Can you get too much vitamin C?

By Naveed Saleh, MD, MS, for MDLinx
Published April 4, 2019

Key Takeaways

In 1971, biochemist Linus Pauling, winner of the Nobel Prize in Chemistry, advocated for high doses of vitamin C for preventing colds and other illnesses. Even though this notion was roundly rejected by the medical community, some patients still follow it. On National Vitamin C Day, let’s take a closer look at why getting too much of this good thing can be a bad thing.

Vitamin C is water-soluble and not stored in the body, yet you can still be exposed to toxic quantities if you take > 2 g in a single dose. Because vitamin C is sold over the counter as tablets and gummies, in 500 mg or 1,000 mg dosages, simply taking too many could increase the risk of abdominal pain, diarrhea, and nausea. In other words, vitamin C gummies may look like candy, but they certainly are not.

What is vitamin C?

Vitamin C comes in two bioactive forms: ascorbic acid and dehydroascorbic acid. Of note, only the L-isomer of ascorbic acid is bioactive.

Vitamin C offers antioxidant activity and helps with nonheme iron absorption. It also plays a role in peptide hormone biosynthesis, carnitine biosynthesis, and conversion of dopamine to norepinephrine. Carnitine, in turn, plays an important role in energy production at the level of the mitochondria. Furthermore, vitamin C is necessary for connective tissue metabolism, as well as cross-linking. Finally, vitamin C is a component of drug-metabolizing enzyme systems, including the mixed-function oxidase system.

Dietary sources

Vitamin C is found in citrus fruits, tomatoes, potatoes, and green vegetables such as broccoli. The current recommended dietary allowance (RDA) for vitamin C is 90 mg/day for men and 75 mg/day for women, which equates to five servings of fruits and vegetables. Moreover, about 40% of Americans take vitamin C in the form of a dietary supplement. Smoking, pregnancy, hemodialysis, stress, and lactation can boost an individual’s need for vitamin C.


Vitamin C is completely absorbed at single doses less than 100 mg. At single doses greater than 1 g, ≤ 50% is absorbed. Moreover, at higher levels of intake, there is increased urinary and fecal excretion of vitamin C.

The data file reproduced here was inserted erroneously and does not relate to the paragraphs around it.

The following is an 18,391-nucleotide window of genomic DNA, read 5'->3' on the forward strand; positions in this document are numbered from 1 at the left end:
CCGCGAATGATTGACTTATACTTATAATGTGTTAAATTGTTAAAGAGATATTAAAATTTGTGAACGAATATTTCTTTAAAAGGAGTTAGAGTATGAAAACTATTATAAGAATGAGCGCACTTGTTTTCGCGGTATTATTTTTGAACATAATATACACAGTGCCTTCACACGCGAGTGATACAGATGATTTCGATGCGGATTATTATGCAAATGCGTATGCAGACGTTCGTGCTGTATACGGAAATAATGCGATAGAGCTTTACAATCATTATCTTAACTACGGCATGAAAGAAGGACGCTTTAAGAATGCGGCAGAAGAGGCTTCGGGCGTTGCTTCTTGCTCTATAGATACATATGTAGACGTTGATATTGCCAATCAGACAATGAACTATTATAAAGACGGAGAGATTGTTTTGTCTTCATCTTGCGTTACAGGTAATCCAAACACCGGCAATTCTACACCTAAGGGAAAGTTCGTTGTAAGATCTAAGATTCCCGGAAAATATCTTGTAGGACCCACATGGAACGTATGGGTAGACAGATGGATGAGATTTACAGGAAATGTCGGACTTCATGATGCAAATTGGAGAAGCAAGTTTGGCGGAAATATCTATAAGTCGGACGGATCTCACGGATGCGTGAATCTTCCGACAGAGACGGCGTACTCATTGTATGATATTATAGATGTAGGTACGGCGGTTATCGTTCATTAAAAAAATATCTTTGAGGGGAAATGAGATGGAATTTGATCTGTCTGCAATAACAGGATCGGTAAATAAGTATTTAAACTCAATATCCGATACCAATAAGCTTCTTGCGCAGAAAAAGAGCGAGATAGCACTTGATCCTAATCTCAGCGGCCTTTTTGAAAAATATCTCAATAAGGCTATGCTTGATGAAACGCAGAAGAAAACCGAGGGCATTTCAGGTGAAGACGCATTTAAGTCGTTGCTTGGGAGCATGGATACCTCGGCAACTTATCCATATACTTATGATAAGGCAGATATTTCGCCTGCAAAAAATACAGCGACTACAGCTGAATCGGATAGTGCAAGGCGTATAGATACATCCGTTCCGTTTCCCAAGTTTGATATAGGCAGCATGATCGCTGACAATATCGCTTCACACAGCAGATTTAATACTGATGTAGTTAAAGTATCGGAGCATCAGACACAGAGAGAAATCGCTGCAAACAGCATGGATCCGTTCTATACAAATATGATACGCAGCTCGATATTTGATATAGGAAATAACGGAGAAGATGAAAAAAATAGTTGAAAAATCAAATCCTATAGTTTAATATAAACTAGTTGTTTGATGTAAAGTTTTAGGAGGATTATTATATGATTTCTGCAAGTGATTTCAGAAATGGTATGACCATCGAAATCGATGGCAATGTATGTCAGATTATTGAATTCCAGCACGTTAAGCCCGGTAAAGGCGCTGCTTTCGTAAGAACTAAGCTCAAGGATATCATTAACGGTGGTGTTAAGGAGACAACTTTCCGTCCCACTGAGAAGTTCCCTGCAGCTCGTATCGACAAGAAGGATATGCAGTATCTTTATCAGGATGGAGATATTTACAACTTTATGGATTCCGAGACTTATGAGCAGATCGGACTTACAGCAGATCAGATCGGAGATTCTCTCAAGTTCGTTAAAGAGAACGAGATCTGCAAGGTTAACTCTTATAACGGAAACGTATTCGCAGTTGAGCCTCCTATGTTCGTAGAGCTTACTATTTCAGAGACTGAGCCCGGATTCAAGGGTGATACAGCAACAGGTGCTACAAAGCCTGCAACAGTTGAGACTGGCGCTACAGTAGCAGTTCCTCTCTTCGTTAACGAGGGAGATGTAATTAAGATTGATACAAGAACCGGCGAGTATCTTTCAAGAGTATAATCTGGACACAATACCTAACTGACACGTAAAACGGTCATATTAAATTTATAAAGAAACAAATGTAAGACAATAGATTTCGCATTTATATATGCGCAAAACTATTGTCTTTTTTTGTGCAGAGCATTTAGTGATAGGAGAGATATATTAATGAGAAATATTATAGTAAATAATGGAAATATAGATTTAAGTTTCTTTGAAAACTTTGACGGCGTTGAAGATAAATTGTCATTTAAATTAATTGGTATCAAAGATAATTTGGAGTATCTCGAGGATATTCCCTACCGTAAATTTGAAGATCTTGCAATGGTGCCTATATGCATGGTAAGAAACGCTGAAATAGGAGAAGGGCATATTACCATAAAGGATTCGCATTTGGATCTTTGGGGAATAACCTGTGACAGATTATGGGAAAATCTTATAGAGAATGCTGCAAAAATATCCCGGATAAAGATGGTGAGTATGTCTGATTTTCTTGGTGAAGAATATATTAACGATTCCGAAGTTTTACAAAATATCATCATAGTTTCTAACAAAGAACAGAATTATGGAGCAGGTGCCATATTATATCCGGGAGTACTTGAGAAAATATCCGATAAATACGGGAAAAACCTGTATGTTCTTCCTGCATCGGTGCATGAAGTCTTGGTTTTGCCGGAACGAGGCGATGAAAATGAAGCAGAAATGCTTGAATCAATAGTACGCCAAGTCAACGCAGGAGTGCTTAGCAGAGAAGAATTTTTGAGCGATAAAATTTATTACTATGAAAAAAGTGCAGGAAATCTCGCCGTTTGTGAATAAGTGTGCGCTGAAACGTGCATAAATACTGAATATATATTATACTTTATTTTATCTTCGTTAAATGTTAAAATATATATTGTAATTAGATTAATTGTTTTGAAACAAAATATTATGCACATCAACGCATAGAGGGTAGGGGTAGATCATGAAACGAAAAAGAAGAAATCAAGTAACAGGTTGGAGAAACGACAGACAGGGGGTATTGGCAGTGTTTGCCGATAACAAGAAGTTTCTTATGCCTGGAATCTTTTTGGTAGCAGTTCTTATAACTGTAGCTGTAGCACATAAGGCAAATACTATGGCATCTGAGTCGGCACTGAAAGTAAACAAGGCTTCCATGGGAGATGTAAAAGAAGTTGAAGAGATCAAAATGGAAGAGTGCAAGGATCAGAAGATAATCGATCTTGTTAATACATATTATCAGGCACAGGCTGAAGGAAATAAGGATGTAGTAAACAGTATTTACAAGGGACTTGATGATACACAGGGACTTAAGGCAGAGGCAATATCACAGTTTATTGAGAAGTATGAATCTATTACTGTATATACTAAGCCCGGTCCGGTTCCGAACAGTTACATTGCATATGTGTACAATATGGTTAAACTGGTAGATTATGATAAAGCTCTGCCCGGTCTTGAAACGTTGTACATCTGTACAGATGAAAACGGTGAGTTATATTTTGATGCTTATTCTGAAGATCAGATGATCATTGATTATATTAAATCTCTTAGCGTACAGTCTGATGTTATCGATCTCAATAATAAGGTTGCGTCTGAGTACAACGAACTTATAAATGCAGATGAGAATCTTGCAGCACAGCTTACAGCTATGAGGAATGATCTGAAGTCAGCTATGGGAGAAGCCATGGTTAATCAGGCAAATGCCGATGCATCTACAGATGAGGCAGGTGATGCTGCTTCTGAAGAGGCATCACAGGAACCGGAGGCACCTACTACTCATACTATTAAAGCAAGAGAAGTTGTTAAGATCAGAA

People who experience vitamin C deficiency can develop scurvy. In the United States, this condition is mostly observed among the elderly and indigent. People with alcohol dependence, who often consume fewer than 10 mg/day of vitamin C, also are at risk for scurvy. Furthermore, adherence to a macrobiotic diet can also increase the risk for scurvy.

Importantly, although uncommon, young people can develop scurvy if they are eating very unbalanced diets.

Vitamin C deficiency can be detected via low plasma or leukocyte levels.

Symptoms of scurvy include fatigue and impaired formation of mature connective tissue. Bleeding dyscrasias can also result at the level of the skin (eg, petechiae and ecchymoses), gums, pericardium, adrenal glands, and peritoneum.

Treatment for scurvy at a dosage of 200 mg/day can help to relieve symptoms after several days. Treatment at even higher dosages (as much us several grams per day) may slightly boost symptom resolution, as well as resolution of upper respiratory tract infection.

Other health benefits of vitamin C

Vitamin C supplementation may help with a variety of conditions, including Chédiak-Higashi syndrome—a rare autosomal recessive disease characterized by recurrent bacterial infections and oculocutaneous albinism—and osteogenesis imperfecta, or “brittle bone disease.” Furthermore, diets rich in vitamin C have been suggested to decrease the incidence of certain cancer types, including esophageal and gastric cancers.

The anticancer effects of vitamin C may be secondary to the prevention of the conversion of nitrites and secondary amines to carcinogenic nitrosamines. Moreover, researchers are exploring the evidence for a pro-oxidative role of parenteral ascorbic acid in the treatment of advanced cancers.


Taking high-dose vitamin C supplements (> 2  g in a single dose) for an extended period might increase the risk of kidney stones, although findings on this topic are mixed. If a person has preexisting kidney disease, renal insufficiency, or kidney stones, it may be best to avoid taking vitamin C supplements.

Another risk of taking high doses of vitamin C on a long-term basis could be iron overload and toxicity. High doses of vitamin C can trigger hemolysis in patients with glucose-6-phosphate dehydrogenase deficiency.

With respect to lab tests, vitamin C dosages of more than 1 g/day can yield false-negative guaiac reactions and alter tests for urinary glucose.

Finally, high vitamin C doses could interfere with the activity of some prescription drugs, including bortezomib in patients with myeloma.

The healthiest approach to getting enough vitamin C would be to rely on dietary sources. Eating five servings of fruits and vegetables per day will provide you with more vitamin C than the RDA. If you do want to take a supplement, remember that only 50% or less of the vitamin C will be absorbed by your body from supplements that contain greater than 1 g. Problems can ensue with regular consumption of more than 2 g in a single dose.

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